No tonic for the body

THE MINT JULEP: The Very Dream of Drinks

by Joshua Soule Smith

Then comes the zenith of man’s pleasure. Then comes the julep—the mint julep. Who has not tasted one has lived in vain. The honey of Hymettus brought no such solace to the soul; the nectar of the Gods is tame beside it. It is the very dream of drinks, the vision of sweet quaffings. The Bourbon and the mint are lovers. In the same land they live, on the same food they are fostered. The mint dips its infant leaf into the same stream that makes the bourbon what it is. The corn grows in the level lands through which small streams meander. By the brook-side the mint grows. As the little wavelets pass, they glide up to kiss the feet of the growing mint, the mint bends to salute them. Gracious and kind it is, living only for the sake of others. The crushing of it only makes its sweetness more apparent. Like a woman’s heart, it gives its sweetest aroma when bruised. Among the first to greet the spring, it comes. Beside the gurgling brooks that make music in the pastures it lives and thrives.

When the Blue Grass begins to shoot its gentle sprays toward the sun, mint comes, and its sweetest soul drinks at the crystal brook. It is virgin then. But soon it must be married to Old Bourbon. His great heart, his warmth of temperament, and that affinity which no one understands, demand the wedding. How shall it be? Take from the cold spring some water, pure as angels are; mix it with sugar until it seems like oil. Then take a glass and crush you mint within it with a spoon—crush it around the borders of the glass and leave no place untouched. Then throw the mint away—it is a sacrifice.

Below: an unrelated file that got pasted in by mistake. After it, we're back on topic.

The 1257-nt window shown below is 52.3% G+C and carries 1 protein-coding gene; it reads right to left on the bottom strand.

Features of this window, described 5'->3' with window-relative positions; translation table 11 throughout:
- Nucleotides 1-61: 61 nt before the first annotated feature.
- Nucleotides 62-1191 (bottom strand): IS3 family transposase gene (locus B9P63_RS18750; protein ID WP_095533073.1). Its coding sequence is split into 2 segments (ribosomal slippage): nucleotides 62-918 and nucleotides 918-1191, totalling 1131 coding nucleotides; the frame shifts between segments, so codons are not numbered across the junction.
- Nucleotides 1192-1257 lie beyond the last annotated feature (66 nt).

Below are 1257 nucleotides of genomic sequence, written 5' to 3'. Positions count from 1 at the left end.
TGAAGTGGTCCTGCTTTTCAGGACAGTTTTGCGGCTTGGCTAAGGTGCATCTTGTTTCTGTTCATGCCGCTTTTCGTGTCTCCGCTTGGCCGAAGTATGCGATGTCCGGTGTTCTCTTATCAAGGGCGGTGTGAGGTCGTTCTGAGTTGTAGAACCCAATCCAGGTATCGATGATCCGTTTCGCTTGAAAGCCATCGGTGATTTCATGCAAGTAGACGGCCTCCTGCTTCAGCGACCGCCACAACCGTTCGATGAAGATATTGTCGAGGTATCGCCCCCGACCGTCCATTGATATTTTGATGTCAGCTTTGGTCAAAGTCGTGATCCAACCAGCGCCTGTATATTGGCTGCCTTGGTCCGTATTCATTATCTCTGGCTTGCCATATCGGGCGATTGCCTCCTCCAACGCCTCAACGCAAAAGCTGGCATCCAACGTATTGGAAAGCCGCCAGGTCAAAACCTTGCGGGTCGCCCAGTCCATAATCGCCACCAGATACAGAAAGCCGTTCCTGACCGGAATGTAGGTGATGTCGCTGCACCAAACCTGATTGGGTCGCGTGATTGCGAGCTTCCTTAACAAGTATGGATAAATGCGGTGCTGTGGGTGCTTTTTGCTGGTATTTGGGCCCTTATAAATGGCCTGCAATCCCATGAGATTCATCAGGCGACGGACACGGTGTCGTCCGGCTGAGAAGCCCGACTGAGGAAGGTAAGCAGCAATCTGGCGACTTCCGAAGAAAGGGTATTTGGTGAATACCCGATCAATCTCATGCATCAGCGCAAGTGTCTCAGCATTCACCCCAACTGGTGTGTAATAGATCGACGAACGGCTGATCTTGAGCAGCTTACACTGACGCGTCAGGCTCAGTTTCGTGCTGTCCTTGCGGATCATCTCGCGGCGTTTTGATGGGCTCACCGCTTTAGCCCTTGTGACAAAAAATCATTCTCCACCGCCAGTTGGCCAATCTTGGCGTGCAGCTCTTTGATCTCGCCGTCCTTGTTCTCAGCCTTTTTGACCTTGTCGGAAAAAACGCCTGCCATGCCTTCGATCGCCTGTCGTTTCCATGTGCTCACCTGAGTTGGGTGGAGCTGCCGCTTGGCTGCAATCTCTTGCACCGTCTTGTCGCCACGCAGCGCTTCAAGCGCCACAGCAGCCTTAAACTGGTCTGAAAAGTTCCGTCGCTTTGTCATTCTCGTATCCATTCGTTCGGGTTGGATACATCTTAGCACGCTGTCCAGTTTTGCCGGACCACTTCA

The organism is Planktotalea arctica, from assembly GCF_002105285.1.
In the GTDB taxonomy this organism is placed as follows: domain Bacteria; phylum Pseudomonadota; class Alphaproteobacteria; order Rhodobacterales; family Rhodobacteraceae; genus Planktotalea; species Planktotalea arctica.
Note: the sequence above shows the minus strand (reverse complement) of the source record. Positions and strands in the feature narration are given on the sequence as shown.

Fill with cracked ice the glass; pour in the quantity of Bourbon which you want. It trickles slowly through the ice. Let it have time to col, then pour your sugared water over it. No spoon is needed, no stirring is allowed—just let it stand a moment. Then around the brim place sprigs of mint, so that the one who drinks may find a taste and odor at one draught.

When it is made, sip it slowly. August suns are shining, the breath of the south wind is upon you. It is fragrant, cold and sweet—it is seductive. No maiden’s touch could be more passionate. Sip it and dream, it is a dream itself. No other land can give so sweet a solace for your cares; no other liquor soothes you so in melancholy days. Sip it and say there is no solace for the soul, no tonic for the body like Old Bourbon whiskey.


Mixed and muddled at Balance

Cocktail king Dale DeGroff and Esquire columnist David Wondrich educated 40 happy cocktail geeks, bartenders, and other spirits-industry types on Tuesday evening at a Garment District bar called The Balance. My ticket in was a Valentine’s Day gift from my lovely wifey, and I can’t think of a better present.

I arrived early, before The Balance opened, and waited on the sidewalk. Another guy was lingering on the sidewalk as well. A woman approached us and began friendly conversation: Are you here for the mixology seminar?

She asked if I was “in the industry” and I said, No, I’m just a cocktail geek. The other guy, Ted, was also a geek like me, but the woman, Hanna, does PR for the food and wine business.

Hanna also knows Dale DeGroff, from her time in wine PR, so she very graciously offered to introduce me to him as we entered Balance. So we walked up the stairs, went around the corner, and saw on the bar an array of full champagne flute. The bartender said, “Please! Have a champagne cobbler.” We each grabbed a drink (YUM!) and with flute in hand, I met Dale DeGroff.

Aside to mko: Eeeeeeeeee!